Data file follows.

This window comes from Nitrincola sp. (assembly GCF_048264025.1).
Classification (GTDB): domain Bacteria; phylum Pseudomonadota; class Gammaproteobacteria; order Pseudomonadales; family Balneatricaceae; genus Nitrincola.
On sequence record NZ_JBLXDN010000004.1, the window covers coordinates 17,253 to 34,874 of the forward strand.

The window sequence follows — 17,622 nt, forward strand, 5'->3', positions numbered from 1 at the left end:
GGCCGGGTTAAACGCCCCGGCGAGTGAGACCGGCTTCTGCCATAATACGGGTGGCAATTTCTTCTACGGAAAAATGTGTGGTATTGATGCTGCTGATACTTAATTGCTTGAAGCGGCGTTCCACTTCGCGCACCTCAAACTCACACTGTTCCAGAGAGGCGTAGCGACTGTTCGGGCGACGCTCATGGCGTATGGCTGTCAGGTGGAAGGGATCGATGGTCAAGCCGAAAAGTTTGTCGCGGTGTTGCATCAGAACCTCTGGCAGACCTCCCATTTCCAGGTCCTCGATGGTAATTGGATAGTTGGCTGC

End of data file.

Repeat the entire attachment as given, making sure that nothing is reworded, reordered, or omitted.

This window comes from Nitrincola sp. (assembly GCF_048264025.1).
Classification (GTDB): domain Bacteria; phylum Pseudomonadota; class Gammaproteobacteria; order Pseudomonadales; family Balneatricaceae; genus Nitrincola.
On sequence record NZ_JBLXDN010000004.1, the window covers coordinates 17,253 to 34,874 of the forward strand.

The window sequence follows — 17,622 nt, forward strand, 5'->3', positions numbered from 1 at the left end:
GGCCGGGTTAAACGCCCCGGCGAGTGAGACCGGCTTCTGCCATAATACGGGTGGCAATTTCTTCTACGGAAAAATGTGTGGTATTGATGCTGCTGATACTTAATTGCTTGAAGCGGCGTTCCACTTCGCGCACCTCAAACTCACACTGTTCCAGAGAGGCGTAGCGACTGTTCGGGCGACGCTCATGGCGTATGGCTGTCAGGTGGAAGGGATCGATGGTCAAGCCGAAAAGTTTGTCGCGGTGTTGCATCAGAACCTCTGGCAGACCTCCCATTTCCAGGTCCTCGATGGTAATTGGATAGTTGGCTGC